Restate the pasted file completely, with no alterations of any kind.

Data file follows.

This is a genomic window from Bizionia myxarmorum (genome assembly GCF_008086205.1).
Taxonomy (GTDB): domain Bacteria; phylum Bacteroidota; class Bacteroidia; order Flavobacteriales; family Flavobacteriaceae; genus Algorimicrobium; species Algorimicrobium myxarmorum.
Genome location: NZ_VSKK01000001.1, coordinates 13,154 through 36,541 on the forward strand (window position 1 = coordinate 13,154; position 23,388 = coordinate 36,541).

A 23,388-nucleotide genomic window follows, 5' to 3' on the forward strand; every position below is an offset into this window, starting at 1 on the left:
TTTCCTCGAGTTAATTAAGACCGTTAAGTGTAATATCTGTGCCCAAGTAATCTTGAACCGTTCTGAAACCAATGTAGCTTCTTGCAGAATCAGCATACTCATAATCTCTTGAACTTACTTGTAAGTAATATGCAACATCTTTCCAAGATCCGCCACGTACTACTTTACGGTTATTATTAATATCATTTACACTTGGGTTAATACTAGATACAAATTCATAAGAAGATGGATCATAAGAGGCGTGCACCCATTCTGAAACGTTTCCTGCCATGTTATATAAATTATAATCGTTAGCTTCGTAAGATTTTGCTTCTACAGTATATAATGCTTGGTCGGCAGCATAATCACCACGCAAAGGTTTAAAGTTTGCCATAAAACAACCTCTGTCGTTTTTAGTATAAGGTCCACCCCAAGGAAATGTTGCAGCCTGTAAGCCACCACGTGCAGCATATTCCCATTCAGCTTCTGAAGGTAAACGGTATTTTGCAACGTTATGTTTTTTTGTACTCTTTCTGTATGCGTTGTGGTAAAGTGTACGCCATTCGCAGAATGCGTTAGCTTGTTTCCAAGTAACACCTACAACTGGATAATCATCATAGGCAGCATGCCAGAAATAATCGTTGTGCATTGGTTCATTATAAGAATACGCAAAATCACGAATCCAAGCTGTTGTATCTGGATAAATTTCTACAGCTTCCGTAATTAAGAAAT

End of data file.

This is a genomic window from Bizionia myxarmorum (genome assembly GCF_008086205.1).
Taxonomy (GTDB): domain Bacteria; phylum Bacteroidota; class Bacteroidia; order Flavobacteriales; family Flavobacteriaceae; genus Algorimicrobium; species Algorimicrobium myxarmorum.
Genome location: NZ_VSKK01000001.1, coordinates 13,154 through 36,541 on the forward strand (window position 1 = coordinate 13,154; position 23,388 = coordinate 36,541).

A 23,388-nucleotide genomic window follows, 5' to 3' on the forward strand; every position below is an offset into this window, starting at 1 on the left:
TTTCCTCGAGTTAATTAAGACCGTTAAGTGTAATATCTGTGCCCAAGTAATCTTGAACCGTTCTGAAACCAATGTAGCTTCTTGCAGAATCAGCATACTCATAATCTCTTGAACTTACTTGTAAGTAATATGCAACATCTTTCCAAGATCCGCCACGTACTACTTTACGGTTATTATTAATATCATTTACACTTGGGTTAATACTAGATACAAATTCATAAGAAGATGGATCATAAGAGGCGTGCACCCATTCTGAAACGTTTCCTGCCATGTTATATAAATTATAATCGTTAGCTTCGTAAGATTTTGCTTCTACAGTATATAATGCTTGGTCGGCAGCATAATCACCACGCAAAGGTTTAAAGTTTGCCATAAAACAACCTCTGTCGTTTTTAGTATAAGGTCCACCCCAAGGAAATGTTGCAGCCTGTAAGCCACCACGTGCAGCATATTCCCATTCAGCTTCTGAAGGTAAACGGTATTTTGCAACGTTATGTTTTTTTGTACTCTTTCTGTATGCGTTGTGGTAAAGTGTACGCCATTCGCAGAATGCGTTAGCTTGTTTCCAAGTAACACCTACAACTGGATAATCATCATAGGCAGCATGCCAGAAATAATCGTTGTGCATTGGTTCATTATAAGAATACGCAAAATCACGAATCCAAGCTGTTGTATCTGGATAAATTTCTACAGCTTCCGTAATTAAGAAAT